Researchers at Johns Hopkins have concluded that
sudden, temporary spikes in the amount of HIV in the body,
commonly called "blips," generally do not mean the virus is
developing resistance to AIDS drugs and gaining strength in
"These results should provide relief to hundreds of
thousands of HIV-positive patients in the United States
currently taking drug therapy, called highly active
anti-retroviral therapy, or HAART, and reassure them that
their medications have not failed," said senior study
author and infectious
disease specialist Robert Siliciano, a professor at the
School of Medicine and a Howard Hughes Medical Institute
investigator. "Physicians and patients now have a much
better idea of when to worry about these blips and when not
Because HIV mutates rapidly, physicians and patients
have worried that even small, temporary increases in the
amount of virus could indicate the virus had mutated to
evade anti-viral drugs being taken.
Instead, the Johns Hopkins team has shown that these
so-called blips are mathematical artifacts, or variations,
that stem from the test used to gauge the amount of virus
in the body, a measurement known as viral load.
According to the findings, to be published in the
Journal of the American Medical Association online Feb. 16,
unless the blip is higher than 200 copies per milliliter of
blood, or persists upon repeated testing, it does not
signal that the virus has mutated, or changed form.
True drug resistance requires changes in therapy that
can be very difficult for the patient, Siliciano said.
Different combinations of medications can have toxic side
effects, such as lipid abnormalities and diabetes, and can
be considerably harder to tolerate than the originally
prescribed drug cocktail. Today's anti-HIV drug treatments
quickly suppress the virus to nearly undetectable levels,
but blips are a frequent problem. Earlier studies suggested
that blips occur in 11 percent to 46 percent of patients,
while the Johns Hopkins study, which used intensive
sampling, found blips in 90 percent of patients.
To see whether or when blips mean possible mutation,
the Johns Hopkins team conducted a detailed genetic
analysis of multiple blood samples from 10 HIV-positive
patients, taking samples every two to three days for a
period of three months between June 2003 and February 2004.
All patients had their infection under long-term control,
on HAART, and with viral loads of less than 50 copies per
milliliter for at least six months. In total, 36 blood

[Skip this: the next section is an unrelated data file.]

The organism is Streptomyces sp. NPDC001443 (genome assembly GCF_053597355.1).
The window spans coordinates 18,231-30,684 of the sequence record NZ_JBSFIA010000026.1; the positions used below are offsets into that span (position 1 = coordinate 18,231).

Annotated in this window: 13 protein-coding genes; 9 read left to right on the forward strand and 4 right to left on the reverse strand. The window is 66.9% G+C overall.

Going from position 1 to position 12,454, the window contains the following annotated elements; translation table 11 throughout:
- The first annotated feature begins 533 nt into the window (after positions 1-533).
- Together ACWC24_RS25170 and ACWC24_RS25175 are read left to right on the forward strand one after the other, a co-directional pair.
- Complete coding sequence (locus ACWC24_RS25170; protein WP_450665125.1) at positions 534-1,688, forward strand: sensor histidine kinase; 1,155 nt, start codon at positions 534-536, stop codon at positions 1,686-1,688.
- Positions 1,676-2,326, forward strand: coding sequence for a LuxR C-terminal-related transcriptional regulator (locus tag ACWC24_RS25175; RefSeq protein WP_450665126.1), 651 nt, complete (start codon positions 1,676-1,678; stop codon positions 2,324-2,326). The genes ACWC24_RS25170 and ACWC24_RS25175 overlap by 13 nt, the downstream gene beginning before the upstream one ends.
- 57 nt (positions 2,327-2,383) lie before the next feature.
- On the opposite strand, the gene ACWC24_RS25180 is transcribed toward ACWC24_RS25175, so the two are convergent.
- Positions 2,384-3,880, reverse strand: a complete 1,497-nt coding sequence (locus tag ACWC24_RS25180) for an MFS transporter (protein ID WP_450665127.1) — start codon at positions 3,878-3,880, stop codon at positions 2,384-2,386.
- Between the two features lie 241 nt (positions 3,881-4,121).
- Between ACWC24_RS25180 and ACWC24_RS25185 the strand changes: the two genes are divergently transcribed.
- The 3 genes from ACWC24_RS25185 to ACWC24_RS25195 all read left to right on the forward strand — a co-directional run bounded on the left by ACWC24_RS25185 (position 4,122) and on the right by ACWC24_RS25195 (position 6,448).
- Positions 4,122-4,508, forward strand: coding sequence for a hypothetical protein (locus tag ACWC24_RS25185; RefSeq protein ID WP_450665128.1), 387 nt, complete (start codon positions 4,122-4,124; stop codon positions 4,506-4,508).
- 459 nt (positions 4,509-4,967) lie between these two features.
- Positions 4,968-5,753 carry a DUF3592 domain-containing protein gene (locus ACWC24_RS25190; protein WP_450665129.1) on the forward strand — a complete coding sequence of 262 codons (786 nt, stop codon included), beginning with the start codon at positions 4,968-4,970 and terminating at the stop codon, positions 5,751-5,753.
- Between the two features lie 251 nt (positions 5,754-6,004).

samples were taken from each patient.
Statistical analysis of the results showed that blips
occurred in nine of the 10 patients with a median viral
load of 79 copies per milliliter. The duration of the blips
was typically less than three days, and blips were not
related to any demographic factors, such as gender or age,
nor to any clinical factors, such as illness, vaccination
or differences in antiretroviral drug regimens.
For every blip, the researchers conducted genetic
tests on the samples before, during and shortly after the
blip, to uncover any mutations in the virus. Measures of
viral load were confirmed by using two independent
laboratories to test each sample.
No new mutations were found in an analysis of nearly
1,000 viral clones for mutations in HIV's two key enzymes
that are blocked by drug therapy, protease and reverse
transcriptase. The authors also found that blips were not,
again, detected when blood samples were assayed twice in
"The lack of any consistency among the tests performed
on blood samples confirms that there is no danger from
these blips in viral load," said study lead author and
infectious disease specialist Richard Nettles, an assistant
professor. "These blips can be attributed to random
statistical artifact inherent in measurements of very low
amounts of virus."
Siliciano warns that drug resistance is a growing
problem in AIDS therapy as the virus can mutate faster than
medical research can develop new drugs. When HIV becomes
resistant to one drug, it may also become resistant to
other drugs in the same class. With only four classes of
HAART drugs — for a total of 20 drugs — the
number of available combinations is limited for people who
have developed drug resistance.
Funding for this study, conducted solely at Johns
Hopkins, was provided by the National Institutes of Health,
the Doris Duke Charitable Foundation and the Howard Hughes
Medical Institute. Other researchers who took part in this
study were Tara Kieffer, Patty Kwon, Daphne Monie, Yefei
Han, Teresa Parsons, Joseph Cofrancesco Jr., Joel Gallant,
Thomas Quinn, Brooks Jackson, Charles Flexner, Kathryn
Carson, Stuart Ray and Deborah Persaud.
Currently, there are more than 40 million people in
the world living with HIV, including an estimated 950,000
in the United States and 23,000 in Maryland. Nearly half of
all HIV-infected patients in the United States develop
resistance to one or more classes of treatment